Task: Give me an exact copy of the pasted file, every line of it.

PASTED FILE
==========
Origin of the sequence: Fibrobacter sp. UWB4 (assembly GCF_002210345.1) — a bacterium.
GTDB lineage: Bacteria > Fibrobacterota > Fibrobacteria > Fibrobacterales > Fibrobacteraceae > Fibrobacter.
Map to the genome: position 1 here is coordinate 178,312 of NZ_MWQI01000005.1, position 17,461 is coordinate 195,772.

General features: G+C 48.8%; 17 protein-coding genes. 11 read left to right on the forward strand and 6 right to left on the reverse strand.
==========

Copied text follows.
Origin of the sequence: Fibrobacter sp. UWB4 (assembly GCF_002210345.1) — a bacterium.
GTDB lineage: Bacteria > Fibrobacterota > Fibrobacteria > Fibrobacterales > Fibrobacteraceae > Fibrobacter.
Map to the genome: position 1 here is coordinate 178,312 of NZ_MWQI01000005.1, position 17,461 is coordinate 195,772.

General features: G+C 48.8%; 17 protein-coding genes. 11 read left to right on the forward strand and 6 right to left on the reverse strand.